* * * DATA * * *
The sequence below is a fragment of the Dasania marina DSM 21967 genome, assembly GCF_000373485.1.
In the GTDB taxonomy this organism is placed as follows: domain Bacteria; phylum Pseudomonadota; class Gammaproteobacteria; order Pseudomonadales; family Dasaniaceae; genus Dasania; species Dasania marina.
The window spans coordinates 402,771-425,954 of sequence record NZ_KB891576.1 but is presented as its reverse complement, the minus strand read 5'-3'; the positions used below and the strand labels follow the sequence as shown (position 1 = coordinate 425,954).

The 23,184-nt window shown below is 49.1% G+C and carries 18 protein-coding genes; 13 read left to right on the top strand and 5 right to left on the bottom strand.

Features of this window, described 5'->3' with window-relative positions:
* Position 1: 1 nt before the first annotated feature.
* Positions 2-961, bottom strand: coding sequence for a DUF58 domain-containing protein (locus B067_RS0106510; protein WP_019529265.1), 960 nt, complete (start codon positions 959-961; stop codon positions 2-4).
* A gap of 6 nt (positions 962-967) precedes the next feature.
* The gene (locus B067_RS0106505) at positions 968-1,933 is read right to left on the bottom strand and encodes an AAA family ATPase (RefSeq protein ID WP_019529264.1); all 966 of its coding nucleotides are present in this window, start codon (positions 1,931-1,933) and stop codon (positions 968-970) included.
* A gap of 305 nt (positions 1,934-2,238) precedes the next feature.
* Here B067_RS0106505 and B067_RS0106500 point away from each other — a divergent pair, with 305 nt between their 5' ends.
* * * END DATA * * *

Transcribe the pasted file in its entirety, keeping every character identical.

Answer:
The sequence below is a fragment of the Dasania marina DSM 21967 genome, assembly GCF_000373485.1.
In the GTDB taxonomy this organism is placed as follows: domain Bacteria; phylum Pseudomonadota; class Gammaproteobacteria; order Pseudomonadales; family Dasaniaceae; genus Dasania; species Dasania marina.
The window spans coordinates 402,771-425,954 of sequence record NZ_KB891576.1 but is presented as its reverse complement, the minus strand read 5'-3'; the positions used below and the strand labels follow the sequence as shown (position 1 = coordinate 425,954).

The 23,184-nt window shown below is 49.1% G+C and carries 18 protein-coding genes; 13 read left to right on the top strand and 5 right to left on the bottom strand.

Features of this window, described 5'->3' with window-relative positions:
* Position 1: 1 nt before the first annotated feature.
* Positions 2-961, bottom strand: coding sequence for a DUF58 domain-containing protein (locus B067_RS0106510; protein WP_019529265.1), 960 nt, complete (start codon positions 959-961; stop codon positions 2-4).
* A gap of 6 nt (positions 962-967) precedes the next feature.
* The gene (locus B067_RS0106505) at positions 968-1,933 is read right to left on the bottom strand and encodes an AAA family ATPase (RefSeq protein ID WP_019529264.1); all 966 of its coding nucleotides are present in this window, start codon (positions 1,931-1,933) and stop codon (positions 968-970) included.
* A gap of 305 nt (positions 1,934-2,238) precedes the next feature.
* Here B067_RS0106505 and B067_RS0106500 point away from each other — a divergent pair, with 305 nt between their 5' ends.